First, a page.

The winners of the 2016 International Design Awards have recently been announced. Among the winners, the Wendy Fox led infographic project, Women’s Gold Medallists, is certainly a pleasure to watch. The creative team illustrated 276 women who won gold medals at the London Olympics, all presented beautifully. It’s these kinds of design pieces that inspire me to keep pushing myself as a graphic designer. From my early days starting out as a free-lancer to the more stable position I have now working for “corporate”, as my friends so nicely put it, no matter what the position I always find motivation to do better in the beautiful work of my fellow designers.
Kerning the Life of a Graphic Designer
As anyone would expect the life of a graphic designer has you in front of some sort of screen day in and day out. The amount of time I spend in Illustrator and Photoshop could make some people sick. I have my desktop in front of me where I do most of my designing, my tablet conveniently at my side to provide another screen when designing a piece, and of course I’m constantly checking my smart-phone to make sure no worrisome client is going off the rails.
The biggest change between free-lancing at home and working in the corporate office is in the amount of time spent in front of the screen without taking routine breaks. It’s one thing to work on a task and taking the afternoon off to deal with errands when you’re a freelancer. But at the office, your boss expects you to be a diligent, productive worker, and that is equated with a focused attention on your work contents displayed on the screen. Being the detail freak that I am, I spend hours creating vectors in Illustrator and editing photos in Photoshop, making sure every last detail is to my liking. Of course this leads to even more time in front of the screen.
Lossy Resolution of the Eyes
A couple weeks ago, for the first time in my life I found myself suffering from eye-strain, migraines, and overall discomfort from such a long time spent staring into a screen. It even got to the point where it was affecting my sleep quality. As you can imagine this was really beginning to interfere with my great passion in life and was actually creating problems with the career I had spent my entire professional life creating. My eye discomfort indeed cost my productivity and efficiency at work, I worked slower, and most important of all I felt uncomfortable.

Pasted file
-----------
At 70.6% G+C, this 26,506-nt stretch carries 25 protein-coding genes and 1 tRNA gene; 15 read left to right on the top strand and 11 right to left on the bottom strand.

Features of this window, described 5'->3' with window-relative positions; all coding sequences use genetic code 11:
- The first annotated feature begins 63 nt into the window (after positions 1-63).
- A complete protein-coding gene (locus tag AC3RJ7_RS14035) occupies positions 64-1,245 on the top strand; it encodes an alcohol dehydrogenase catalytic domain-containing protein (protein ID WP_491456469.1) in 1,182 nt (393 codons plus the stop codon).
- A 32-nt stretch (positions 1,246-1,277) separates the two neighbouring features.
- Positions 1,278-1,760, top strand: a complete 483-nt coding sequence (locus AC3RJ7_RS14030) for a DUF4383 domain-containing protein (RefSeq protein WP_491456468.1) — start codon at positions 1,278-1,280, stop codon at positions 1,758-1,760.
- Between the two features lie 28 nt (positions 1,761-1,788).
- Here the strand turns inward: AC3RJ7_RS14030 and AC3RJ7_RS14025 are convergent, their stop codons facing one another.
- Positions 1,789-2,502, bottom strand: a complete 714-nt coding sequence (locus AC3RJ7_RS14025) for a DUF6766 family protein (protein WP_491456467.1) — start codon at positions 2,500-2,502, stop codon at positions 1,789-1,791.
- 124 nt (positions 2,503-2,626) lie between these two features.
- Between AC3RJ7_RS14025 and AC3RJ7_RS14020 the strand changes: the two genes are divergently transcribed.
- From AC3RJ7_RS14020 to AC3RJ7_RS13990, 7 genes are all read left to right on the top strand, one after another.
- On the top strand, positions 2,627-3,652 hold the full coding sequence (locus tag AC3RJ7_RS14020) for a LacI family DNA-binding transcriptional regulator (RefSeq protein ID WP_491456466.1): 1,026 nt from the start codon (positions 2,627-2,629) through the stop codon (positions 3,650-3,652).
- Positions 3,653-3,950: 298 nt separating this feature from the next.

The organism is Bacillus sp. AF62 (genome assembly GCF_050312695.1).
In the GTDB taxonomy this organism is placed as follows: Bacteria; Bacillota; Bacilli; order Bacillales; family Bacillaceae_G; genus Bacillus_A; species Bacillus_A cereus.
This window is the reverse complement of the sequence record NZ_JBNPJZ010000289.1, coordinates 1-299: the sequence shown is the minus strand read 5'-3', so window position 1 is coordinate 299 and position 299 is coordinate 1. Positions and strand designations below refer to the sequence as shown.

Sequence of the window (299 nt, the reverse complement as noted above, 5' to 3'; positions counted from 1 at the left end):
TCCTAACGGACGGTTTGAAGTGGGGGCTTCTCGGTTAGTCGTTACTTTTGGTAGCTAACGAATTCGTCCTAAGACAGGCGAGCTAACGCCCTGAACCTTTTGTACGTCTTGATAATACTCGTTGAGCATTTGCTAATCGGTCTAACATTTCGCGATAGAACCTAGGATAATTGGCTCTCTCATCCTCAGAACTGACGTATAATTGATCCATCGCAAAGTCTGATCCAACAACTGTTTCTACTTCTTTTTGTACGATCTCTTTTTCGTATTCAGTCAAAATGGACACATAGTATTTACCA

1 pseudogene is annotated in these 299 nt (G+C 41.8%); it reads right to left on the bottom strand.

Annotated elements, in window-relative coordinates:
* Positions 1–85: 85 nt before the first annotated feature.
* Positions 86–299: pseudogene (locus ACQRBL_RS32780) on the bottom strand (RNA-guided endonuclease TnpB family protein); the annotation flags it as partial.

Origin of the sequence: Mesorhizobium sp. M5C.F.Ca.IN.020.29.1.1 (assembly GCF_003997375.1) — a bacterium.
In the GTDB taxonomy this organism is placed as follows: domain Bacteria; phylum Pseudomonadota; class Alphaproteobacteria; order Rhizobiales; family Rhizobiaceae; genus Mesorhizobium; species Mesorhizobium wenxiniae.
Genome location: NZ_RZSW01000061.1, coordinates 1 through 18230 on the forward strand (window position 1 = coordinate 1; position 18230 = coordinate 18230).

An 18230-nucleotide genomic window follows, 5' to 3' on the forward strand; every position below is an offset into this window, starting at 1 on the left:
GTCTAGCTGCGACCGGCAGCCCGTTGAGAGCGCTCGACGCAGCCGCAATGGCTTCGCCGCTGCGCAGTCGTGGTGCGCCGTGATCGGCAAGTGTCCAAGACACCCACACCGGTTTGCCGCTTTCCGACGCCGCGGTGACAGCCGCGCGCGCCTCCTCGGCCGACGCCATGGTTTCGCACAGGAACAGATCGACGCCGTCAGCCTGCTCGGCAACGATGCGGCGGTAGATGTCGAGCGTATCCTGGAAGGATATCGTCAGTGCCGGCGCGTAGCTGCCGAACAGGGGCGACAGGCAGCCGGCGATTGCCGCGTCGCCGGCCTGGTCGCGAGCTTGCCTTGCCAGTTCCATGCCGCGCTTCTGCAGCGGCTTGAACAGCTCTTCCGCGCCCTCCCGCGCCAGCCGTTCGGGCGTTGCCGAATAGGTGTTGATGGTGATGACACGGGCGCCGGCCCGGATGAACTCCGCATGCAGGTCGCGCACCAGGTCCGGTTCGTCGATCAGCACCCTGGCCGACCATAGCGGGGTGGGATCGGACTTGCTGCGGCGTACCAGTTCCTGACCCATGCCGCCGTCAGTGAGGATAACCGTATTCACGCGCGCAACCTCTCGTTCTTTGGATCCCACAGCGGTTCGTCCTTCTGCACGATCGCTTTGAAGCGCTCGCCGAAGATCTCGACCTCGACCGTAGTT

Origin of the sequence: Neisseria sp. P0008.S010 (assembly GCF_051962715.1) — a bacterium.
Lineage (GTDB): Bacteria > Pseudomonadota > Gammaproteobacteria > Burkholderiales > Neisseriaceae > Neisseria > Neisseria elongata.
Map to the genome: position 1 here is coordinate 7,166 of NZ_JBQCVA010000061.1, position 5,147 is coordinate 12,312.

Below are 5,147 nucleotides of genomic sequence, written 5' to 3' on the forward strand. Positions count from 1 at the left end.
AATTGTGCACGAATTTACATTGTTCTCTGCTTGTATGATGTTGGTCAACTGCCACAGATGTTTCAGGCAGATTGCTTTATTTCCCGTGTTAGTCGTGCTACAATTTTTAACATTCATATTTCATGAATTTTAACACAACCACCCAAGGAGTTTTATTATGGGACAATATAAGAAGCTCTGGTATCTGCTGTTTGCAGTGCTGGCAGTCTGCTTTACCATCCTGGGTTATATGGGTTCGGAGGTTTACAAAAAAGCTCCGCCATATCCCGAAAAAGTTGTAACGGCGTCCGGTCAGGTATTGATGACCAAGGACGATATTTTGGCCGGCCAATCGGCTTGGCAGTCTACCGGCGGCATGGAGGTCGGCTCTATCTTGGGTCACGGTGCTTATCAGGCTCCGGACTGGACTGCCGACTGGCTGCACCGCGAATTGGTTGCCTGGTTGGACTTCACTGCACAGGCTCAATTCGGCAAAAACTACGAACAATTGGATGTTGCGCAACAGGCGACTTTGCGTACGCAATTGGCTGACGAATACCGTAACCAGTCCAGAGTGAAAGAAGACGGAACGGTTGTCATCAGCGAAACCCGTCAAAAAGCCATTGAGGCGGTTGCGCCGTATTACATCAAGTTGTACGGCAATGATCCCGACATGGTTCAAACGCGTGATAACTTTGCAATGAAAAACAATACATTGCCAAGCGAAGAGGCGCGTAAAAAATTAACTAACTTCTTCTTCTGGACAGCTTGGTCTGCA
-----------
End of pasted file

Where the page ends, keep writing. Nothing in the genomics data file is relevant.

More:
I tried several methods to lessen the effect eye-strain was having on me from eye-exams, to consistent breaks; I even upgraded my computer screen to a more eye-friendly monitor. But the work demand was still there along with the eye-strain. I decided that there was nothing left to be done, and that the eye-strain was just something I had to live with from now on.
That was until a good friend and workmate of mine recommended buying an LED lamp custom made for screen reading or so called “e-reading”.
A Great Lamp Can Be the Magic Wand Tool
I was definitely sceptic at first having tried so many different things, but now my eye-strain is gone for good and I’m back to an even better level of work efficiency than before I ever even noticed I was having this problem.The lamp I brought brilliantly reduced screen glare (one of the root causes of my eyes-train) by balancing ambient light with the light from the screen, this was made even easier by the “auto-adjust” ability installed into the lamp I purchased, giving me the perfect balance of light. Also the added benefit of being able to adjust the LED light from a warm heat to white heat added customisability to my environment, giving me a relaxing warm tone for casual reading or a more invigorating white tone to focus on work projects.
Overall for anyone (especially graphic designer peers) whose life involves a good amount of time in front of a screen like me, I could not recommend this sort of LED digital reading lamp enough, it’s not only relieved my eye-strain but brought my digital reading life to a level of comfort and efficiency that I could not have imagined.